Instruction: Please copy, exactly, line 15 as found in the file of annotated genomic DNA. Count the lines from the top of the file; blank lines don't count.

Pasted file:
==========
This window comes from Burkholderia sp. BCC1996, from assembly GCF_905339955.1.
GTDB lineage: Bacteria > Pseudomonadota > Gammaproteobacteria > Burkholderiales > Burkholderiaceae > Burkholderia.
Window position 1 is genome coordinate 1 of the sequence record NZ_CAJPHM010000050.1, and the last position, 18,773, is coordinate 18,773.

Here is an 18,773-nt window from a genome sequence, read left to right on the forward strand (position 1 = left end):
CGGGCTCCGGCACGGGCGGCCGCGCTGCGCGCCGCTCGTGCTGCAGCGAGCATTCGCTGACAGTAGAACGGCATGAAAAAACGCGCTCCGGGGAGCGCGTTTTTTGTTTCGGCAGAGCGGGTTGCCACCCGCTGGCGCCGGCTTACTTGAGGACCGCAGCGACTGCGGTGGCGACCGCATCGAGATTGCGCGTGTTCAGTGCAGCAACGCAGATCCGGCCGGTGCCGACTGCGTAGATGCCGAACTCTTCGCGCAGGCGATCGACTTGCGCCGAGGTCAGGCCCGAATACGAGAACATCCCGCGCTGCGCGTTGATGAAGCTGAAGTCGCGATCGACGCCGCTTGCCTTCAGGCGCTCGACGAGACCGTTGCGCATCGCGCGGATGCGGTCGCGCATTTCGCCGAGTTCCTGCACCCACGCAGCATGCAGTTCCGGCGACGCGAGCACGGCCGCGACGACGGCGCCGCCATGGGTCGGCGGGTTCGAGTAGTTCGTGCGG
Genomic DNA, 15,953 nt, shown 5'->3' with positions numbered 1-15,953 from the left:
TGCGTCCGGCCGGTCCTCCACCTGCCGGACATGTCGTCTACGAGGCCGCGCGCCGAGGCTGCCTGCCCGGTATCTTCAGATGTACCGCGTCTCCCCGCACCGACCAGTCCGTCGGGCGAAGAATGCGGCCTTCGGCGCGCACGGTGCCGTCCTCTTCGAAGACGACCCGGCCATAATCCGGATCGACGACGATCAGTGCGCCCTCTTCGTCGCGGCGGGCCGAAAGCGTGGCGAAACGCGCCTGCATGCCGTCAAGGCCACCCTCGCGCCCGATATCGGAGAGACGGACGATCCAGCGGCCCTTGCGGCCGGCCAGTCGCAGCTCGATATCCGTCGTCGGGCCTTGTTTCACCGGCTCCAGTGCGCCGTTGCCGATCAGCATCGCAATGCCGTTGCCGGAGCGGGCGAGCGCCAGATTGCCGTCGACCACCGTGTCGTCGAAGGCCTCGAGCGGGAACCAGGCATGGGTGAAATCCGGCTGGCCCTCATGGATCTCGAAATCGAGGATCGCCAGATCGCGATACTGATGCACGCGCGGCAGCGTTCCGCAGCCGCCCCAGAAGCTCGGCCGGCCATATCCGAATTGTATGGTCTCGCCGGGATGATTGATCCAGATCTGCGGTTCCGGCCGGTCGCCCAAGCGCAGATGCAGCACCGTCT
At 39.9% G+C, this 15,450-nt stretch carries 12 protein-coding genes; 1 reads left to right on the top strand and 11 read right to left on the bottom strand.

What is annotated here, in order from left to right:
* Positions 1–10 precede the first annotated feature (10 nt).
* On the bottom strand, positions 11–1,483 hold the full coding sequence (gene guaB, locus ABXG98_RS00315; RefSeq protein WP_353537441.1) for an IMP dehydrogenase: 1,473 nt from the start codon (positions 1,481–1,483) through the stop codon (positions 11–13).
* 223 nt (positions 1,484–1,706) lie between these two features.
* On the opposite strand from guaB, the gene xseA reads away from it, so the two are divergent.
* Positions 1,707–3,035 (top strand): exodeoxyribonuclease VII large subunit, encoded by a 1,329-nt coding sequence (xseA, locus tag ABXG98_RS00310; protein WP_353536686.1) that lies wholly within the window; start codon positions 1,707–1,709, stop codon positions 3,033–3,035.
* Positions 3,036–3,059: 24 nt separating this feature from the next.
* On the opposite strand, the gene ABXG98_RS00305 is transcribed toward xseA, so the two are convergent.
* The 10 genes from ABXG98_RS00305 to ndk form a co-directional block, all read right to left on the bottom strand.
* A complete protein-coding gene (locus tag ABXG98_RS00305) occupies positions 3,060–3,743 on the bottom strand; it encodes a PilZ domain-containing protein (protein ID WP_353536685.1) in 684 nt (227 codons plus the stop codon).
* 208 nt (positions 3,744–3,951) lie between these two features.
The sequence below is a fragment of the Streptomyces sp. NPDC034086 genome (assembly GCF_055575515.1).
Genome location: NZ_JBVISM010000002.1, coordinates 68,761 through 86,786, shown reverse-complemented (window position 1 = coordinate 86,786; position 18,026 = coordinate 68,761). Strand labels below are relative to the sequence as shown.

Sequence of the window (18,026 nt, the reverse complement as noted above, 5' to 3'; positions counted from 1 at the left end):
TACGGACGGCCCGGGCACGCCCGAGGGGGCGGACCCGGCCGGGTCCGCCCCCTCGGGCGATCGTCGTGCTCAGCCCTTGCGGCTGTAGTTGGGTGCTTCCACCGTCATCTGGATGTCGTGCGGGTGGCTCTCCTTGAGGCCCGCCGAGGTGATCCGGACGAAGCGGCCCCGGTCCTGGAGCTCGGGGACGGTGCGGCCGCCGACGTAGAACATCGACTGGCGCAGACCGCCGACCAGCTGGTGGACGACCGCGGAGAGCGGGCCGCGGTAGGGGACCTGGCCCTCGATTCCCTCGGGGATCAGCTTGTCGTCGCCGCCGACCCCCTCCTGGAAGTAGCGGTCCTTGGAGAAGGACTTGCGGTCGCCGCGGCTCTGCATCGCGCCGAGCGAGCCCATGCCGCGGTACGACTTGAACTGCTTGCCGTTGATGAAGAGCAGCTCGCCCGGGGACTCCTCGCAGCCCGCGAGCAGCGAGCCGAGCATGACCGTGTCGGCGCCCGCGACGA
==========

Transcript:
* Positions 3,036–3,059: 24 nt separating this feature from the next.